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The impairment in daily life of obese haemophiliacs


Sara Biere-Rafi, MD, Department of Vascular Medicine, F4-140, Academic Medical Center, Meibergdreef 9, 1105 AZ Amsterdam, The Netherlands.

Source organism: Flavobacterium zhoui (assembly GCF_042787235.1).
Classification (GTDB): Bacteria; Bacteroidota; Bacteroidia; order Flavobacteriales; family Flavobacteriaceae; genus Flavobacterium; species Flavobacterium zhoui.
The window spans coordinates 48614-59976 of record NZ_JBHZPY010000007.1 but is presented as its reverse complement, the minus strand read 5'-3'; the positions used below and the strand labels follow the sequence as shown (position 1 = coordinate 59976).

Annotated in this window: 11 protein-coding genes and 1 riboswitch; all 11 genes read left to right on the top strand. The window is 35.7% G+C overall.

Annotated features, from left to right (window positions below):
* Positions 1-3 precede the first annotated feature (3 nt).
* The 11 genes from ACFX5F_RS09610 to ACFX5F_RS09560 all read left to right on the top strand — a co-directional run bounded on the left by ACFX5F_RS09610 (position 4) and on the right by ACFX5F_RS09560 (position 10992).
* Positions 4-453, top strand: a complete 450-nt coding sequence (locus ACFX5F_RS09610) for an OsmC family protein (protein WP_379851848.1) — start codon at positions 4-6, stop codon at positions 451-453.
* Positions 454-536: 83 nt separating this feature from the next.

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Summary.  Obesity is a major health concern not only in the general population but also in patients with haemophilia. Little is known about the consequences of obesity for haemophilia patients. As obesity is an important risk factor for osteoarthritis, these effects may be even more pronounced in haemophilia patients who are prone to joint damage. The association between obesity and limitations in daily activities as well as the frequency of bleeds and use of factor VIII (FVIII) concentrate in obese and normal weight haemophilia patients was assessed. Fifteen obese (BMI ≥ 30 kg m−2) and fifteen normal weight (BMI ≤ 25 kg m−2) haemophilia A patients matched for severity and age were analysed. The Hemophilia Activities List (HAL) was used to assess the impairment in daily activities. Compared with the normal weight haemophilia patients, obese haemophiliacs had a significantly lower sum score (88/100 and 98/100, respectively, = 0.02), which was mainly caused by an impaired lower limb function. All other components of the HAL also showed lower scores in the obese patients, but did not reach statistical significance. A higher frequency of bleeds requiring treatment with FVIII concentrate occurred in the obese haemophiliacs (17 bleeds in eight individuals) compared with the controls (three bleeds in three individuals) (P = 0.045). Compared with non-obese haemophilia patients, obese haemophiliacs had more joint bleeds and a lower overall HAL score, which was driven by a lower limb function score. Prevention of overweight and weight reduction requires special attention from physicians treating haemophilia patients.